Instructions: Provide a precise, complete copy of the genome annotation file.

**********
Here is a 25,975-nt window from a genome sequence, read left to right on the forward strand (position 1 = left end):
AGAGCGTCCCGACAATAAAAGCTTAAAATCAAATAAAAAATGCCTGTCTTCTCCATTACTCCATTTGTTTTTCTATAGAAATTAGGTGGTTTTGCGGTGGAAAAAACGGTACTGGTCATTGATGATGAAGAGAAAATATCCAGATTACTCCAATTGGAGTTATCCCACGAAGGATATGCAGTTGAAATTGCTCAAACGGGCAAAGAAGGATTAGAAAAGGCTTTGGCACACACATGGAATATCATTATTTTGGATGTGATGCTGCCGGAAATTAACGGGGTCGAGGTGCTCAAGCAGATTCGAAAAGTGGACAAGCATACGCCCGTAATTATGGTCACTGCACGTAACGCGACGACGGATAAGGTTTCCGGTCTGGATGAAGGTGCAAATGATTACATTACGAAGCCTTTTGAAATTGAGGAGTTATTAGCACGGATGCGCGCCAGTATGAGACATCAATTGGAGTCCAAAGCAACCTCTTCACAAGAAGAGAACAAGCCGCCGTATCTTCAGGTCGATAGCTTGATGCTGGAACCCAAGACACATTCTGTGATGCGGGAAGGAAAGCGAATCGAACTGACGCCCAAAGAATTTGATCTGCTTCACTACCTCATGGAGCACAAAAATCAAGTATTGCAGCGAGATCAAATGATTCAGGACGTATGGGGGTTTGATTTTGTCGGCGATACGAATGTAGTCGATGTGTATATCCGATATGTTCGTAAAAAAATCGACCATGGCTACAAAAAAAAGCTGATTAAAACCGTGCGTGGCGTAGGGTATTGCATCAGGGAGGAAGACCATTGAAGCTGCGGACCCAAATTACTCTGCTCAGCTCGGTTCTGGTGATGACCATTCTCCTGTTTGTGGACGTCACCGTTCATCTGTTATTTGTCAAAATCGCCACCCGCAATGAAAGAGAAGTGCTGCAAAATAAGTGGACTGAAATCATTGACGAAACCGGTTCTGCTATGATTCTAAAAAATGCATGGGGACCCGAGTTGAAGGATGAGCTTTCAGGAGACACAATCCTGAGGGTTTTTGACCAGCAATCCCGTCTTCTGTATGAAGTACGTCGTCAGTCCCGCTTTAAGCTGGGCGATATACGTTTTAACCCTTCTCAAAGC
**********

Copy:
Here is a 25,975-nt window from a genome sequence, read left to right on the forward strand (position 1 = left end):
AGAGCGTCCCGACAATAAAAGCTTAAAATCAAATAAAAAATGCCTGTCTTCTCCATTACTCCATTTGTTTTTCTATAGAAATTAGGTGGTTTTGCGGTGGAAAAAACGGTACTGGTCATTGATGATGAAGAGAAAATATCCAGATTACTCCAATTGGAGTTATCCCACGAAGGATATGCAGTTGAAATTGCTCAAACGGGCAAAGAAGGATTAGAAAAGGCTTTGGCACACACATGGAATATCATTATTTTGGATGTGATGCTGCCGGAAATTAACGGGGTCGAGGTGCTCAAGCAGATTCGAAAAGTGGACAAGCATACGCCCGTAATTATGGTCACTGCACGTAACGCGACGACGGATAAGGTTTCCGGTCTGGATGAAGGTGCAAATGATTACATTACGAAGCCTTTTGAAATTGAGGAGTTATTAGCACGGATGCGCGCCAGTATGAGACATCAATTGGAGTCCAAAGCAACCTCTTCACAAGAAGAGAACAAGCCGCCGTATCTTCAGGTCGATAGCTTGATGCTGGAACCCAAGACACATTCTGTGATGCGGGAAGGAAAGCGAATCGAACTGACGCCCAAAGAATTTGATCTGCTTCACTACCTCATGGAGCACAAAAATCAAGTATTGCAGCGAGATCAAATGATTCAGGACGTATGGGGGTTTGATTTTGTCGGCGATACGAATGTAGTCGATGTGTATATCCGATATGTTCGTAAAAAAATCGACCATGGCTACAAAAAAAAGCTGATTAAAACCGTGCGTGGCGTAGGGTATTGCATCAGGGAGGAAGACCATTGAAGCTGCGGACCCAAATTACTCTGCTCAGCTCGGTTCTGGTGATGACCATTCTCCTGTTTGTGGACGTCACCGTTCATCTGTTATTTGTCAAAATCGCCACCCGCAATGAAAGAGAAGTGCTGCAAAATAAGTGGACTGAAATCATTGACGAAACCGGTTCTGCTATGATTCTAAAAAATGCATGGGGACCCGAGTTGAAGGATGAGCTTTCAGGAGACACAATCCTGAGGGTTTTTGACCAGCAATCCCGTCTTCTGTATGAAGTACGTCGTCAGTCCCGCTTTAAGCTGGGCGATATACGTTTTAACCCTTCTCAAAGC